X-Plane 9

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X-Plane 9 is a game from , originally released 31st December, 1969

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Developer Q&A: Austin Meyer on X-Plane 9

We’ve been covering the launch of X-Plane 9 since it made its surprise debut on the App Store late last week.

X-Plane 9 is the first flight simulator for the iPhone/iPod Touch, bringing a degree of realism not yet seen in other games for the platform. We’ve been fans of the desktop version of X-Plane for years, and had some questions for Austin Meyer, the chief developer at Laminar Research, the company behind X-Plane.

Slide to Play: You’ve been making X-Plane on the desktop for a long time. What has it been like to move from that environment onto the iPhone platform?

Austin Meyer: Fun as heck! For the desktop sim, there are many thousands of lines of code and hundreds (thousands?) of image files from me, Ben, and Sergio. [STP Note: The other lead developers/artists at Laminar Reaseach] It is very difficult to make major changes to the simulator without re-writing LOTS of code to make the major changes possible, and without risking breaking something in the sim. As well, many customers get used to things working a certain way, and whenever you CHANGE things, many people just assume that the NEW way of doing this must be WRONG. This makes it a little difficult, sometimes, to get things changed in the sim. None of this is a factor with the iPhone, which is a clean-sheet design.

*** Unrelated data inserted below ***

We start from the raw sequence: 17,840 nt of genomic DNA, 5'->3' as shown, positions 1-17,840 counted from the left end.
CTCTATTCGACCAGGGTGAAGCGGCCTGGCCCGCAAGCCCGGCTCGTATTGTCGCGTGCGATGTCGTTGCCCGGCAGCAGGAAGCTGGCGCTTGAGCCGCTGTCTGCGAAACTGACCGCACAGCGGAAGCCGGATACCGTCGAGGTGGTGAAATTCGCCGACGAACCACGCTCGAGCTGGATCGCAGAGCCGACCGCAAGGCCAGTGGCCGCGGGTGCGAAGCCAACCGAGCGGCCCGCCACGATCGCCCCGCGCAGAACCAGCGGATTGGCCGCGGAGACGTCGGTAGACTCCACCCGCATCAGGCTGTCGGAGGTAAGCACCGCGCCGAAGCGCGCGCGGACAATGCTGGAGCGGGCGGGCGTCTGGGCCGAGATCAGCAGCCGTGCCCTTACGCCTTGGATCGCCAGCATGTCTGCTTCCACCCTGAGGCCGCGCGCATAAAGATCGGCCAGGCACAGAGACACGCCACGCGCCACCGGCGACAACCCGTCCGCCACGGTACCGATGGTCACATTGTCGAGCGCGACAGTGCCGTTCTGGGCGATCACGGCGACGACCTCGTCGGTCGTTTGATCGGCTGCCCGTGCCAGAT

Between the thousands of lines of code, and thousands of customers, it is about impossible to get anything big done.

None of that is a factor with the iphone.

At the moment, the program is more of a simulation than a game’”just like X-Plane on the desktop. Do you plan to change that with future updates?

No, not at all. We will add a few features to the iphone version (map, for example, and maybe an instrument panel) but it will not get ‘game-y’.

Do you plan to let users bring aircraft of their own design, or back-catalog planes, over from the desktop version?

Nah’¦ It is not so easy to import stuff into the iphone. I can not see it being customized.

What is the simulation accuracy of the iPhone version like in comparison to the desktop version?

Within 5% or so. I managed to get ~95% of the accuracy of the big sim over the iphone without busting system requirements.

More generally, what future plans do you have for expanding the application?

You will know what I am doing next when I post an email to the newsgroup claiming what can NOT be done!